One key recommendation from global health authorities is to avoid this resistance by using antibiotics cautiously in the first place – only when they are really needed, instead of scattering them about, and effectively training bacteria in surviving them.

Meanwhile, however, antibiotics overuse, and the superbugs this helps create, are already wreaking havoc. Ailments such as urinary tract infections and sepsis are becoming harder to treat, putting vulnerable people at risk. And one particularly vulnerable group are newborns.

"Invisible" babies

While under-5 mortality has fallen sharply in recent decades, "neonatal survival has lagged",  according to a report by Global Antibiotic Research and Development Partnership (GARDP). Sepsis is a particularly deadly risk: "Within hours, a baby with sepsis can be in a life-threatening situation. To make matters worse, antibiotic resistance reduces the odds of a baby surviving neonatal sepsis," states the report. As in the case of Mukta's baby, it can mean doctors desperately try one drug after the other, only to find that none of them work.

There are some striking differences in the types of bacteria that cause neonatal sepsis in developing countries (Credit: Narinder Nanu/AFP/Getty Images)

There are some striking differences in the types of bacteria that cause neonatal sepsis in developing countries (Credit: Narinder Nanu/AFP/Getty Images)

"The biggest challenge in dealing with sepsis in infants is to know which organism is causing the infection — it's not always possible to isolate in some cases, or to even determine whether they have an infection," says Sally Ellis, project leader of the children's antibiotics programme at GARDP. The diagnosis is complicated by the frequent presence of other conditions that resemble sepsis, especially in preterm infants, and the absence of optimal diagnostic tests, she says.

A separate study found that globally in 2019, nearly 140,000 newborn deaths were caused by bacterial antimicrobial resistance. And yet, "babies remain neglected and invisible within the broader response to antibiotic resistance", according to the GARDP report.

GARDP and its partners analysed 3,200 cases of newborn babies with clinically diagnosed sepsis in an effort to better understand the impact of antibiotics resistance. The focus was on finding out which antibiotics are used to treat newborns with sepsis, and to what extent drug-resistance rendered these treatments ineffective. It was carried out at 19 hospitals in 11 countries across four continents, spanning different income levels.

One key finding was that hospitals treating newborns with sepsis were increasingly using drugs intended as a last resort – because the original options had lost their power. Ampicillin and gentamicin, drugs that are recommended as a first, standard option, were only used for 13% of the babies. Powerful antibiotics intended as a very last defence – known as carbapenems – were prescribed to 15% of the babies, a surprisingly large number.

"This is alarming and foretells the impending crisis of a lack of antibiotics to treat sepsis caused by multidrug-resistant organisms," the researchers said in their report.

In other words, doctors are reaching for ever more powerful weapons in the form of last-resort drugs – until those no longer work, either.

The sepsis detectives

In India, around 20% of the country's one million neonatal deaths a year are caused by sepsis, according to data from the US and India-based public health research organisation, the Center for Disease Dynamics, Economics and & Policy (CDDEP). Of these, 58,000 deaths are a direct result of antimicrobial resistance. In other countries, the data is incomplete or lacking altogether, making it hard to grasp the scale of the crisis. And even in India, the problem is under-researched, says M Jeeva Sankar, a neonatologist at the All India Institute of Medical Sciences in New Delhi.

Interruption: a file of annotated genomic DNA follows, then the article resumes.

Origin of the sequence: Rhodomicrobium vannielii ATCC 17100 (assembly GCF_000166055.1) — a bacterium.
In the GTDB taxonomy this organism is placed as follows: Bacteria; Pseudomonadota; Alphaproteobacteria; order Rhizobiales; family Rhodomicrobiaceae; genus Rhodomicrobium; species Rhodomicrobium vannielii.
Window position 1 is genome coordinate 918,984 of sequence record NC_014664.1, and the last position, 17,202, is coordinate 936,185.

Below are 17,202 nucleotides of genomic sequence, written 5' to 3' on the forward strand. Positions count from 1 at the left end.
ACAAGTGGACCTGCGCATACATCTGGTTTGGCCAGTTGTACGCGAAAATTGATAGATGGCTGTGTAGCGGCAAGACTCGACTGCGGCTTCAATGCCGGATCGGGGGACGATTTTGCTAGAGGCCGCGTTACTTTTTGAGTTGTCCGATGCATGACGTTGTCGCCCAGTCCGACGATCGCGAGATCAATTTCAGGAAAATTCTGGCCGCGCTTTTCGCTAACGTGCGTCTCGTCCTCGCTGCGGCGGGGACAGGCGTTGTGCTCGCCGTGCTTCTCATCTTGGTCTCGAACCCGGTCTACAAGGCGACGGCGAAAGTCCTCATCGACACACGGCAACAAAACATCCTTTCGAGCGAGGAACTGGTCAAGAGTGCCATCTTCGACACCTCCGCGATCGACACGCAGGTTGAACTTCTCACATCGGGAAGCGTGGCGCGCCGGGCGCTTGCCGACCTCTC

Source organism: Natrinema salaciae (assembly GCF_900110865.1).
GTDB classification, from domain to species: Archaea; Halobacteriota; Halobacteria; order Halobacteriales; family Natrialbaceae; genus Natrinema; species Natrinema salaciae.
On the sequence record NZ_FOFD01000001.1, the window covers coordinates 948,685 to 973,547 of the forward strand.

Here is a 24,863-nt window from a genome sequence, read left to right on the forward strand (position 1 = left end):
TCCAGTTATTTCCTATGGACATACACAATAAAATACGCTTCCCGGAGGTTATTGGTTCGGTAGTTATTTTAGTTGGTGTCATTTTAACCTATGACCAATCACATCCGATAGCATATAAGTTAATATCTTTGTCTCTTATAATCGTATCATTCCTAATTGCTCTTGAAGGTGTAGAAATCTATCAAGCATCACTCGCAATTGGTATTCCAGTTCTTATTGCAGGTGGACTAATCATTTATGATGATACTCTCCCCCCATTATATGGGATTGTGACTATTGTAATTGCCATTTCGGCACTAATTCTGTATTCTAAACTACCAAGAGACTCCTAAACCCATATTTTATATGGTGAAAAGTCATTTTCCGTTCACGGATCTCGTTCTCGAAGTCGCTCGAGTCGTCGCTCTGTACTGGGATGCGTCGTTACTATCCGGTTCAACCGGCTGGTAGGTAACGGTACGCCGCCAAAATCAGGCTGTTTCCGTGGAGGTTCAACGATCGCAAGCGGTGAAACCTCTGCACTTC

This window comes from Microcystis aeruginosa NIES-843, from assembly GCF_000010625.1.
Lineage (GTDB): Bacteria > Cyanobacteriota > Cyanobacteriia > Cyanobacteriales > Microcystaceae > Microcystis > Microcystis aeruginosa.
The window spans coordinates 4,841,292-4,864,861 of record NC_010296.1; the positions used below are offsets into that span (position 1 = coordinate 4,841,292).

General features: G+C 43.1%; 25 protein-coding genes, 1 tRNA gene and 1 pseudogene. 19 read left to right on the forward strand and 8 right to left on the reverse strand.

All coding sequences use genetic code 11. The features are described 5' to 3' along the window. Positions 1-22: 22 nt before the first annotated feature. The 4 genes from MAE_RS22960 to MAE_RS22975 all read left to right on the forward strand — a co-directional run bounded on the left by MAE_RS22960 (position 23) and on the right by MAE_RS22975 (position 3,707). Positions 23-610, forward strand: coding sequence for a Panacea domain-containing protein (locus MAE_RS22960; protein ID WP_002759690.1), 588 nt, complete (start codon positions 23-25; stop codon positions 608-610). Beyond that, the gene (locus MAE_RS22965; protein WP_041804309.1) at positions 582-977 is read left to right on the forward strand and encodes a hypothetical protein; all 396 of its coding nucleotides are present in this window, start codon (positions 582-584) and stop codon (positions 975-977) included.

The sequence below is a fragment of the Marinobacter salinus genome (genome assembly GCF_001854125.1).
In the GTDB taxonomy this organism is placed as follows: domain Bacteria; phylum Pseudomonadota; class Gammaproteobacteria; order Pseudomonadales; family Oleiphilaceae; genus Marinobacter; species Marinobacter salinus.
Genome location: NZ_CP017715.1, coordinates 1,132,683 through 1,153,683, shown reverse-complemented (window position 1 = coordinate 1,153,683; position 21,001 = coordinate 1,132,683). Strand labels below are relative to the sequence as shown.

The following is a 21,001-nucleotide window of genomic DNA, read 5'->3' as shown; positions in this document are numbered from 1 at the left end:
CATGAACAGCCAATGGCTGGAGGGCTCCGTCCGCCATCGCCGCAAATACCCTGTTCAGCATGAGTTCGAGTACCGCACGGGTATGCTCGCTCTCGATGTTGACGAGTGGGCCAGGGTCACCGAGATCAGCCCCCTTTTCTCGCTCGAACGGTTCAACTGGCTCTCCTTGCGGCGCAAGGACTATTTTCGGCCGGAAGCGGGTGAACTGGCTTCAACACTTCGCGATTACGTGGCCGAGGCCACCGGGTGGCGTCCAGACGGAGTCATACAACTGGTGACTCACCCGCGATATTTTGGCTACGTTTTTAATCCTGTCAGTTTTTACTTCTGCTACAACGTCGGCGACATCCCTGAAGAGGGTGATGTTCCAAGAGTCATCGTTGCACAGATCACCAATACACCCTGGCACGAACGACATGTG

In 2019, Sankar and his colleagues trawled through two major databases of published scientific papers to find studies on neonatal sepsis. They found that very little data on sepsis exists across Asia, even though the region is home to such a huge proportion of the world's population.

There are key differences in the nature of the bacteria causing neonatal sepsis in high-income countries compared to low-and-middle income countries

"For the 25 million babies born in India every year, nearly the size of the population of Australia, we've had only 64 studies on neonatal sepsis from Jan 2000 to August 2018," says Sankar. "In the same time frame, Pakistan published 16 studies, Bangladesh six, and Sri Lanka just one.  We definitely need more data and more surveillance to study this better." 

They reported their findings on this huge data gap in a paper published in the British Medical Journal, pointing out that South Asia and sub-Saharan Africa are particularly afflicted by neonatal sepsis – making it even more urgent to gather reliable data there. They also highlight that poverty and unequal access to healthcare make babies more vulnerable to contracting sepsis in the first place, a situation worsened by "spiraling antimicrobial resistance".

Early detection of sepsis can help, but in low-income countries, where the diagnostic facilities are scarce, the undiagnosed and unreported cases remain high, says Shyam Sundar Budhathoki, a clinician specialising in public health at Imperial College London, who previously worked in Nepal. In these countries, drug resistance may also not be given the attention it needs because "priorities in public health are set based on immediate and visible problem-solving priorities", he says. In other words, other threats to newborns' health may simply seem more pressing – say, infections in general, or malnutrition. That can mean a more complex causal chain, like antimicrobial resistance leading to neonatal deaths from sepsis, "is ignored", he says.

A new picture

However, researchers have also gained some recent, potentially groundbreaking insights that might help in the fight against drug resistant neonatal sepsis. For example, there are key differences in the nature of the bacteria causing neonatal sepsis in high-income countries compared to low-and-middle income countries. This in turn affects how they should be treated.